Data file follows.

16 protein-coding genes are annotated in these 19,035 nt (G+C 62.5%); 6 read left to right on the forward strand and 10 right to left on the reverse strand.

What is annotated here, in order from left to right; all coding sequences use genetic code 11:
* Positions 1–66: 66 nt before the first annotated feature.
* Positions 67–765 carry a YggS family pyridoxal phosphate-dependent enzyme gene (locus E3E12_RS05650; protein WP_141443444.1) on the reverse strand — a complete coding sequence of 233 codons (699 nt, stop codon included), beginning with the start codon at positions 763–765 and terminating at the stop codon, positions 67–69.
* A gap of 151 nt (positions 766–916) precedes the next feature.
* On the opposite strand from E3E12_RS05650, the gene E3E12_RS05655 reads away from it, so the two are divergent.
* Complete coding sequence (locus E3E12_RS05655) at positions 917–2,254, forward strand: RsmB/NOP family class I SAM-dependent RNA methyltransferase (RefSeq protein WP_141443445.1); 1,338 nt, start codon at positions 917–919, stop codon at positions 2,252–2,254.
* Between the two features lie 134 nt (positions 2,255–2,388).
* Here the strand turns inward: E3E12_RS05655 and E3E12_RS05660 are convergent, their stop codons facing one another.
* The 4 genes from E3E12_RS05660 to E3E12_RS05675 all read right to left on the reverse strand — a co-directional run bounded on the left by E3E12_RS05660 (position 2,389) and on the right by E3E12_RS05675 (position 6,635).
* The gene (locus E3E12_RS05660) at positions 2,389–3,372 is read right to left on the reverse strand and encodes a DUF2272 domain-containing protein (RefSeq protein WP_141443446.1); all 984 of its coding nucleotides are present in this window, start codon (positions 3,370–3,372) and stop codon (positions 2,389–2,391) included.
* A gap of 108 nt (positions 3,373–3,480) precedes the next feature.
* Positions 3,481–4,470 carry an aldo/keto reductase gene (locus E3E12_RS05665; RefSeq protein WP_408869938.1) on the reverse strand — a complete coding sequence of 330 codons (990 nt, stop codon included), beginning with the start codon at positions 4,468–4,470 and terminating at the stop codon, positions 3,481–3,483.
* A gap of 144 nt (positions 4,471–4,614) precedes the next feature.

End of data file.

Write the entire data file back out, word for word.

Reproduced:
16 protein-coding genes are annotated in these 19,035 nt (G+C 62.5%); 6 read left to right on the forward strand and 10 right to left on the reverse strand.

What is annotated here, in order from left to right; all coding sequences use genetic code 11:
* Positions 1–66: 66 nt before the first annotated feature.
* Positions 67–765 carry a YggS family pyridoxal phosphate-dependent enzyme gene (locus E3E12_RS05650; protein WP_141443444.1) on the reverse strand — a complete coding sequence of 233 codons (699 nt, stop codon included), beginning with the start codon at positions 763–765 and terminating at the stop codon, positions 67–69.
* A gap of 151 nt (positions 766–916) precedes the next feature.
* On the opposite strand from E3E12_RS05650, the gene E3E12_RS05655 reads away from it, so the two are divergent.
* Complete coding sequence (locus E3E12_RS05655) at positions 917–2,254, forward strand: RsmB/NOP family class I SAM-dependent RNA methyltransferase (RefSeq protein WP_141443445.1); 1,338 nt, start codon at positions 917–919, stop codon at positions 2,252–2,254.
* Between the two features lie 134 nt (positions 2,255–2,388).
* Here the strand turns inward: E3E12_RS05655 and E3E12_RS05660 are convergent, their stop codons facing one another.
* The 4 genes from E3E12_RS05660 to E3E12_RS05675 all read right to left on the reverse strand — a co-directional run bounded on the left by E3E12_RS05660 (position 2,389) and on the right by E3E12_RS05675 (position 6,635).
* The gene (locus E3E12_RS05660) at positions 2,389–3,372 is read right to left on the reverse strand and encodes a DUF2272 domain-containing protein (RefSeq protein WP_141443446.1); all 984 of its coding nucleotides are present in this window, start codon (positions 3,370–3,372) and stop codon (positions 2,389–2,391) included.
* A gap of 108 nt (positions 3,373–3,480) precedes the next feature.
* Positions 3,481–4,470 carry an aldo/keto reductase gene (locus E3E12_RS05665; RefSeq protein WP_408869938.1) on the reverse strand — a complete coding sequence of 330 codons (990 nt, stop codon included), beginning with the start codon at positions 4,468–4,470 and terminating at the stop codon, positions 3,481–3,483.
* A gap of 144 nt (positions 4,471–4,614) precedes the next feature.